What's on the Horizon? Offshore Wind

Published Jan 4, 2022

Energy analyst John Rogers is back with exciting developments in the offshore wind industry.

In this episode

Colleen and John talk about

  • the Biden administration's commitment to offshore wind and the infrastructure needed to make offshore wind a reality
  • the many different types of jobs that will be created as offshore wind ramps up
  • the opportunity to make an equitable transition to clean energy
Timing and cues

Opener (0:00-0:26)
Intro (0:26-1:28)
Interview p1 (1:28-16:00)
Break (16:00-17:22)
Interview p2 (17:22-23:44)
Throw (23:44-24:30)
Segment (24:30-27:44)
Outro (27:44-29:00)


Editing: Omari Spears
Additional editing and music: Brian Middleton
Research and writing: Pamela Worth and Cana Tagawa
Executive producer: Rich Hayes
Host: Colleen MacDonald

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Full transcript

Colleen: The beginning of a new year can be a mixed bag for all sorts of reasons these days. But on this episode of the podcast I am at home looking out at the ocean with hope for the future. And the future of how energy is produced in our country. Off-shore wind is the rookie player to look out for in this season of renewable energy, while land-based wind and solar energy have just had their best years ever!

What’s on the horizon for wind energy is just exactly that… expanding horizons! Both national and state governments are embracing this clean energy technology by putting their money where their mouths are through major investments.

Investments in wind energy are not just moving towards a clean energy future, but an equitable, pro-labor future as well.

On this episode of the podcast, I am joined by John Rogers, a senior energy analyst at the Union of Concerned Scientists, to learn more about all this promising news in the world of off-shore wind energy.

Colleen: John, welcome back to the podcast.

John: Great to be with you, Colleen.

Colleen: Yeah. I really appreciate your commitment to keeping us up to date on what's happening in the different clean energy sectors. I mean, there's a lot of exciting news on the solar front and wind, not just offshore wind, but today, I really want to dive into the shores of the East and West Coast and the Gulf of Mexico. So, John, what's the good word on wind?

John: I'm right there with you, Colleen. I will say solar and land-based wind had their best years ever in the U.S. in 2020, and 2021 is looking really strong. And each of those is worth podcast of their own. I don't want anybody to think I'm showing favoritism here. But I think what's really exciting about offshore wind, for so many of us, is the newness of it. You know, it's sort of like as...we're getting in on the ground floor together with this conversation. We do have a lot of chances to shape how it rolls out. I think it's the promise, it's the power, it's the potential there that keeps me coming back to you with more about offshore wind.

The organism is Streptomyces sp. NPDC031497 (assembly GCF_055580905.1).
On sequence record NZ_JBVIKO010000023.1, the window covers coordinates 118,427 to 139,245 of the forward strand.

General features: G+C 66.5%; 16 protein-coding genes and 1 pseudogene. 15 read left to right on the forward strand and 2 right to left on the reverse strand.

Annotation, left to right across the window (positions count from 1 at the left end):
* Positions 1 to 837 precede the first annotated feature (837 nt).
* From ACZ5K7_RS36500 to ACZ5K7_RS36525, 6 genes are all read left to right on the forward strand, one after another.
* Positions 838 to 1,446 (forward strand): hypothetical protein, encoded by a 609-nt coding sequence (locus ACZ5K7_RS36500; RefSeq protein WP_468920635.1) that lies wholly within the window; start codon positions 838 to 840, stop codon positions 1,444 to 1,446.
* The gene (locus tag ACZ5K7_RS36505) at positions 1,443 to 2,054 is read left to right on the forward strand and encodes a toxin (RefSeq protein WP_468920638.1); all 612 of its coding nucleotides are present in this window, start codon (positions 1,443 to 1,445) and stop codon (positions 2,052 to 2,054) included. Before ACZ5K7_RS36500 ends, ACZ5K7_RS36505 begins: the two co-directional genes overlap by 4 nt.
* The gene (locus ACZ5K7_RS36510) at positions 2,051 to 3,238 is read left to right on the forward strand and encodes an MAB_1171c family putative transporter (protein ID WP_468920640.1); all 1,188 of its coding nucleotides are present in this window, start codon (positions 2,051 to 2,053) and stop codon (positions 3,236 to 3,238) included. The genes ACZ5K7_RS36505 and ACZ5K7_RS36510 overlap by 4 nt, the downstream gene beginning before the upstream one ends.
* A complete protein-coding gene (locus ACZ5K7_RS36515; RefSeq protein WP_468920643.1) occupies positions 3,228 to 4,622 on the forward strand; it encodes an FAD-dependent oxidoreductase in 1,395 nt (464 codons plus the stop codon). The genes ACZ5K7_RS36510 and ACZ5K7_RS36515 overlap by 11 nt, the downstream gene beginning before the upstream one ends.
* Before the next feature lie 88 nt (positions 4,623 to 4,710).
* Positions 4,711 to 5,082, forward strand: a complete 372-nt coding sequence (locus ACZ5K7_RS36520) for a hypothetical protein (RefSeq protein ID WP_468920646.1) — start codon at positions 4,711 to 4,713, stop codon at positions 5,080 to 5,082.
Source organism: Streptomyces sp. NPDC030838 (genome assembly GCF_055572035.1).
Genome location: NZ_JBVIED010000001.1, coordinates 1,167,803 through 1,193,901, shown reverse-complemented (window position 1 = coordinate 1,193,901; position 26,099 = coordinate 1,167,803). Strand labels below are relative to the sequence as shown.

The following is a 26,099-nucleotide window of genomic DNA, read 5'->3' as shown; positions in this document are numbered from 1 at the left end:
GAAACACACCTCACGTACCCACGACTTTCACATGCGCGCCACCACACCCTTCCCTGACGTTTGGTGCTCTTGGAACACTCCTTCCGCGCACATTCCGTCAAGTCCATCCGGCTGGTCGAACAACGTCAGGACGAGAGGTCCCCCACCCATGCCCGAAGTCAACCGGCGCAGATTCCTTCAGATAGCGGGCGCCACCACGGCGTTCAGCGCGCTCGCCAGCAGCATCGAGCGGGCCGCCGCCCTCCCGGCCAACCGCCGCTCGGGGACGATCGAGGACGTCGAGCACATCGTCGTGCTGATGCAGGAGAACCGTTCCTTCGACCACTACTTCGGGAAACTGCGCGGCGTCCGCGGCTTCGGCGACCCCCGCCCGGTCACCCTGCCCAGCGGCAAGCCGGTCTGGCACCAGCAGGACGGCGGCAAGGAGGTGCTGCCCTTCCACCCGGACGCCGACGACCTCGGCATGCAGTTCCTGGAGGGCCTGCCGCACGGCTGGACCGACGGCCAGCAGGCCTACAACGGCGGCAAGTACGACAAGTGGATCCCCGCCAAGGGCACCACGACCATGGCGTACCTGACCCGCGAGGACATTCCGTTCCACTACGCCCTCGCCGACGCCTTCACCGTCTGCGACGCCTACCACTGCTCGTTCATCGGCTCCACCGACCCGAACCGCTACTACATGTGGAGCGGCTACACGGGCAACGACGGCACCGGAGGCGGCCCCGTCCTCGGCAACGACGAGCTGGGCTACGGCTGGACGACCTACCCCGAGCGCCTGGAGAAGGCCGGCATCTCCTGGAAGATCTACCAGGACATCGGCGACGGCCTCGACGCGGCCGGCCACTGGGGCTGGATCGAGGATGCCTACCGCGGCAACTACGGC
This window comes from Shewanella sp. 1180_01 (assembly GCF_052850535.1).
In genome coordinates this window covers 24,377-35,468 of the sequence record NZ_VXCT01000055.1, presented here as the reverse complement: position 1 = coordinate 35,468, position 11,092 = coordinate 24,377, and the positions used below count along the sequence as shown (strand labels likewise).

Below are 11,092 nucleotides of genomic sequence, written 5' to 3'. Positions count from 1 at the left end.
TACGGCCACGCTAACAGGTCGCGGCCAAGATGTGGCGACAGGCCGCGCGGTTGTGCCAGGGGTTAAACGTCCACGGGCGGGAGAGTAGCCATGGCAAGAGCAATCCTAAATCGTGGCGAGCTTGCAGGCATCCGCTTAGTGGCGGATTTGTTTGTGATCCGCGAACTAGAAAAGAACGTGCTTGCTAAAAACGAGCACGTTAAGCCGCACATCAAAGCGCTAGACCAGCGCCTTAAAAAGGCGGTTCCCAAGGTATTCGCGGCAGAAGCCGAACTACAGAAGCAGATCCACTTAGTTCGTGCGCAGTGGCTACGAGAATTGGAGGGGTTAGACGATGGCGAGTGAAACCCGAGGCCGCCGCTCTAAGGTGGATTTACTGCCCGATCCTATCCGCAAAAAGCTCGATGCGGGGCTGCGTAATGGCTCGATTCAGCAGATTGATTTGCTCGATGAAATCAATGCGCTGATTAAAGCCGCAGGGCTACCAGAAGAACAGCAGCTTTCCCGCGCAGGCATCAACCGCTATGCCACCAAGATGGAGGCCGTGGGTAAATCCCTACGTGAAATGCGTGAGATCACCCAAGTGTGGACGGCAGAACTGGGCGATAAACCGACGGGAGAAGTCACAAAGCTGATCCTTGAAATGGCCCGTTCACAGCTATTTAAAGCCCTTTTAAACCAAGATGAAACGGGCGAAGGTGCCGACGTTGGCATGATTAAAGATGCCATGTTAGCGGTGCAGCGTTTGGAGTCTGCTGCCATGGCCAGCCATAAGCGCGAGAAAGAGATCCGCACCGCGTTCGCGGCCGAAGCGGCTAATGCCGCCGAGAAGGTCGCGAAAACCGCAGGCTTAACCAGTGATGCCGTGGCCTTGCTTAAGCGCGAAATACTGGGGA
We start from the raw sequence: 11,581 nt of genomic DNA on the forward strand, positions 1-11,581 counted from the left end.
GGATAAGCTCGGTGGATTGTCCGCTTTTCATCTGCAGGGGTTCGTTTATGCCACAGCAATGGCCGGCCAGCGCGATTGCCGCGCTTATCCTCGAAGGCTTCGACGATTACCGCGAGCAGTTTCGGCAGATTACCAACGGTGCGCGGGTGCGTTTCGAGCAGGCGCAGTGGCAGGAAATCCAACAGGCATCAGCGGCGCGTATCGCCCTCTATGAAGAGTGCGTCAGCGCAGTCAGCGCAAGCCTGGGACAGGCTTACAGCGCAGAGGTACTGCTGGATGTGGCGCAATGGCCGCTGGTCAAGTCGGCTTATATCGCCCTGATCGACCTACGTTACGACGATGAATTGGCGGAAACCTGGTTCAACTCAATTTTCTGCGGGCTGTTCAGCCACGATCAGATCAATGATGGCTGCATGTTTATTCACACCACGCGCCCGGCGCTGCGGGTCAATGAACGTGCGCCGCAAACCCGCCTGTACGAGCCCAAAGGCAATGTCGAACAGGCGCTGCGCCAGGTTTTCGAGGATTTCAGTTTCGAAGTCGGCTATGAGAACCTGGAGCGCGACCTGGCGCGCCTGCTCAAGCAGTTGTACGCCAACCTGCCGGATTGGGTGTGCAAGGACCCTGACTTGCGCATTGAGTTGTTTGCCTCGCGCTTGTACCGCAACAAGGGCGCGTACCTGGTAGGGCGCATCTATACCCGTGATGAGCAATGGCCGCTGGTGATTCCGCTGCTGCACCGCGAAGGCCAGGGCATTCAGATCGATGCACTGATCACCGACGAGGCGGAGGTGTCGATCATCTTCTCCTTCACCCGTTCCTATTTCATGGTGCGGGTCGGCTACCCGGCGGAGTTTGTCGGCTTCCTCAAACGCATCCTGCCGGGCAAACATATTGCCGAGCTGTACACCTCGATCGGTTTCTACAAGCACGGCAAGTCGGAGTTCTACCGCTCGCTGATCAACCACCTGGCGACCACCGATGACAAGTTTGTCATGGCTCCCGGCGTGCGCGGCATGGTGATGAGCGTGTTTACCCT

Colleen: So what's on the horizon?

John: That's a fascinating choice of words, Colleen, because a lot of what's going on is beyond the horizon, but it's still incredibly exciting. Maybe, if we're talking about U.S. offshore wind, maybe the place to start is at the top, the big picture, the national scale. The Biden administration has embraced offshore wind fully. So in March, the administration put out as part of its push for climate action and clean energy, put forth a 30,000-megawatt goal by 2030. That is, they're saying, "We want 30,000 megawatts of offshore wind deployed by 2030." So not just on the drawing board, not just in the planning stages, not just under construction, but actually deployed. We're talking billions of dollars of investment per year. We're talking 10s of 1000s of people working in offshore wind by 2030, and 10s of 1000s of people working in the communities to support that activity. We're talking enough electricity generated for the equivalent of 10 million households. I'm talking 10s of millions of metric tons of carbon dioxide basically not being emitted by other power sources because of offshore wind. So that's pretty neat.

The next neat part is that the administration, the Biden administration is backing it up with action. So, they're investing...finding different ways of investing in offshore wind. One of those is thinking about more leases. They had a recent announcement about where they're going to explore opening up leases for offshore wind developers to put their turbines. So some of those are near existing ones. Some of those are in new areas. So, if you look, for example, the New York Bight, which is south of Long Island or off of New Jersey, you look in the Mid-Atlantic Coast, but also areas like off of Maine, in the Gulf of Maine off the West Coast in the Gulf of Mexico. So these are all areas that the administration has recently said they'll be exploring and looking to sort of get ready through a very public process, but see if there's potential for leasing out those areas for offshore wind development.

Colleen: What is the rough timeframe for getting from exploring to actual production?

John: Yeah. A terrific question. We don't know because this is so new, but they've laid out a pretty aggressive timeline for those new lease areas. And, you know, they've got all the steps sketched out. And again, that starts with engaging the public on thinking about what the issues are in a particular area, and then defining the areas and testing that, and then putting it out to bid. And that's just the starting point, right? You've got then the developers. Some developer has to be the winning bidder on that, and then has to pull all the pieces together, go through the whole permitting process, get the money, get the equipment, get not just the parts to build the turbines, and the towers, and the foundations, and all, but the equipment, the specialized ships to put the equipment in. So there's a lot that needs to come together, but the administration is committed to it.